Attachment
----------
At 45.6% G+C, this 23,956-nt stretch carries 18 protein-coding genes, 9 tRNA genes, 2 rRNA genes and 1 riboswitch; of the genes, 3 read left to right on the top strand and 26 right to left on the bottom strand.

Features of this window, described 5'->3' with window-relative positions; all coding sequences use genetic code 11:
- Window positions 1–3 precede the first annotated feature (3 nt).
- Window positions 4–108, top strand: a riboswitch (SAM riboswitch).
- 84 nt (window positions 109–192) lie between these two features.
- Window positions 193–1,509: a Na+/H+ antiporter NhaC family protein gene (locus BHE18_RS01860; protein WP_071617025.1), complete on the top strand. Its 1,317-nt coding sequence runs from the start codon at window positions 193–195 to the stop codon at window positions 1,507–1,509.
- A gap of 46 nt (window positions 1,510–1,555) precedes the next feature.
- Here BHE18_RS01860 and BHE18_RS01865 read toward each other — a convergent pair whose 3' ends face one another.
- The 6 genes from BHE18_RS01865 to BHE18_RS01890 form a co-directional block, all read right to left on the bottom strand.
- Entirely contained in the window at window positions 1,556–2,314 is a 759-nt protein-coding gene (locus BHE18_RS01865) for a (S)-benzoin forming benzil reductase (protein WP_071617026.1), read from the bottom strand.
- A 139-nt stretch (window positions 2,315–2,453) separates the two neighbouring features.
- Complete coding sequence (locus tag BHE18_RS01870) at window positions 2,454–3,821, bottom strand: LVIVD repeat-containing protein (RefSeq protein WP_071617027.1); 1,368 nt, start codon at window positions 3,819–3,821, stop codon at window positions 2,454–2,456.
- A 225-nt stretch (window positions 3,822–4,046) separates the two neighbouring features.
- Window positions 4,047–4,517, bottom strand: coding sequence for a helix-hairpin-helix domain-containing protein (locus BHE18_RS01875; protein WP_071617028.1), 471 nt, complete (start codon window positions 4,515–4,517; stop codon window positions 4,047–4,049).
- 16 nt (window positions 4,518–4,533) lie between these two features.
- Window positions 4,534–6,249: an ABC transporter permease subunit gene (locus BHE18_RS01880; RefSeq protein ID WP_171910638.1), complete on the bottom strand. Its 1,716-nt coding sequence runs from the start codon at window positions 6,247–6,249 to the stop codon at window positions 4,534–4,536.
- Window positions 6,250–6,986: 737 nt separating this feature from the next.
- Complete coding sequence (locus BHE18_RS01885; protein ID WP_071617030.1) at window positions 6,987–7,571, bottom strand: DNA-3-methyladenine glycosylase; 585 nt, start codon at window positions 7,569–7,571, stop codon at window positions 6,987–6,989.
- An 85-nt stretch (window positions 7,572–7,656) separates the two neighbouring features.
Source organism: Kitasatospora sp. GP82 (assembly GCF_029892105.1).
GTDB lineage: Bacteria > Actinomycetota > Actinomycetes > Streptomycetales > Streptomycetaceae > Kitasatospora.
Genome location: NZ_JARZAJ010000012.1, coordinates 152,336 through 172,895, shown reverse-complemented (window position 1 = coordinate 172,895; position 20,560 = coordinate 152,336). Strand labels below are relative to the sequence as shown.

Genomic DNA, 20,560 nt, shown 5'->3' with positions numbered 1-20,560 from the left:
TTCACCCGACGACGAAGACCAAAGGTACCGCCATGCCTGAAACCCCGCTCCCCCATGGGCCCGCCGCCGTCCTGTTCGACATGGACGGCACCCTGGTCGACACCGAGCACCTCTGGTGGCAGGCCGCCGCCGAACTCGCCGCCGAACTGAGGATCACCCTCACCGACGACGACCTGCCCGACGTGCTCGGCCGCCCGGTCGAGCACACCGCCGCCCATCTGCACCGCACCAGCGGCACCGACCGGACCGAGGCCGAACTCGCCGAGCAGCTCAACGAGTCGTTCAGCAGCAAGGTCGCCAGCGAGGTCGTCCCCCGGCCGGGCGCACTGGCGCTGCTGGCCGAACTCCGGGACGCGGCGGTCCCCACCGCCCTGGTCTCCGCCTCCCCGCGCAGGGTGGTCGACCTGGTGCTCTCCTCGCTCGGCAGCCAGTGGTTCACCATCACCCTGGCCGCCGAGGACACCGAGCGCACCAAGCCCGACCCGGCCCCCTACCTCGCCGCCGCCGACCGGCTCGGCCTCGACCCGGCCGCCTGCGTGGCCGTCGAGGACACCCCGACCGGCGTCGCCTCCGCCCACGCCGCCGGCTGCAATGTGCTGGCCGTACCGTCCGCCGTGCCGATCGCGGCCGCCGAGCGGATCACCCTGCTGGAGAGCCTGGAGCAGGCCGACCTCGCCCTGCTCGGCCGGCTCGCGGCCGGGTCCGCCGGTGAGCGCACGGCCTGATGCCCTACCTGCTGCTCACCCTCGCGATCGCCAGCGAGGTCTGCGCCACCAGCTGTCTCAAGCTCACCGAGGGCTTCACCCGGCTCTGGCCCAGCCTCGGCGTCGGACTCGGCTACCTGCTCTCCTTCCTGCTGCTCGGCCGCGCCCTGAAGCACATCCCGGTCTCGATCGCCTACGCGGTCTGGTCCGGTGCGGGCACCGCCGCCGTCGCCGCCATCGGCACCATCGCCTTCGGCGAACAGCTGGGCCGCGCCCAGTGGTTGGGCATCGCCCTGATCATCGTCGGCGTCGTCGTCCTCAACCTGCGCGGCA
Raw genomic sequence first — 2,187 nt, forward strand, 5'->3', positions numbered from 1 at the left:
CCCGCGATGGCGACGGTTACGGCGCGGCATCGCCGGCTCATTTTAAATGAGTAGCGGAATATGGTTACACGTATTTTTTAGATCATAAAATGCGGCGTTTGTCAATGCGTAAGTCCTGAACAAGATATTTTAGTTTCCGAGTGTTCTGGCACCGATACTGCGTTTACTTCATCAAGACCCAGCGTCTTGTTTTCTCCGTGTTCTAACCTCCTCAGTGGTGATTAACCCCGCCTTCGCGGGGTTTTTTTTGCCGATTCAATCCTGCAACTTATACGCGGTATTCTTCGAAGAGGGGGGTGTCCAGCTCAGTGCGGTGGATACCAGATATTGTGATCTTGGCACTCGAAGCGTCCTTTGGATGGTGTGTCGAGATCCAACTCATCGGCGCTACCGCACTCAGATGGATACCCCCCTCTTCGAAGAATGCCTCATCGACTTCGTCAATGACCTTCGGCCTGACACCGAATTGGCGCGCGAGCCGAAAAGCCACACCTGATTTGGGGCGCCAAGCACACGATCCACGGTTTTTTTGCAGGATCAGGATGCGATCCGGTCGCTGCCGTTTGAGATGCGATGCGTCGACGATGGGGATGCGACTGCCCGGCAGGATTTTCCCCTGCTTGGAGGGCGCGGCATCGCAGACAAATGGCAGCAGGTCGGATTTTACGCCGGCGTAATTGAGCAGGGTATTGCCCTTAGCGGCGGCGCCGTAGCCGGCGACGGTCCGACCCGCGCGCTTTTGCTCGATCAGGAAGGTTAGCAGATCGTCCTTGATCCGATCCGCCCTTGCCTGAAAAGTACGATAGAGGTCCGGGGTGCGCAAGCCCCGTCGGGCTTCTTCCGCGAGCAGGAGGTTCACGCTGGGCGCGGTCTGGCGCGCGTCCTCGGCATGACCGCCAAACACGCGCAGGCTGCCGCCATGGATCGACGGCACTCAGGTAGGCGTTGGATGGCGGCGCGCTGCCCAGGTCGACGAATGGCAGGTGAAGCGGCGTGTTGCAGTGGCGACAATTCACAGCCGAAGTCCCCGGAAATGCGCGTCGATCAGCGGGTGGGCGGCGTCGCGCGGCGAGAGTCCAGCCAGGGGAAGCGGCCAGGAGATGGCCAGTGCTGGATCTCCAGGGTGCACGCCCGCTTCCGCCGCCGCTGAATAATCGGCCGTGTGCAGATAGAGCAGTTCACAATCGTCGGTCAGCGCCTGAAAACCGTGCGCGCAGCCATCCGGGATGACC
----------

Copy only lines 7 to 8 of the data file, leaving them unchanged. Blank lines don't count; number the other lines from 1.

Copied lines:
- A gap of 46 nt (window positions 1,510–1,555) precedes the next feature.
- Here BHE18_RS01860 and BHE18_RS01865 read toward each other — a convergent pair whose 3' ends face one another.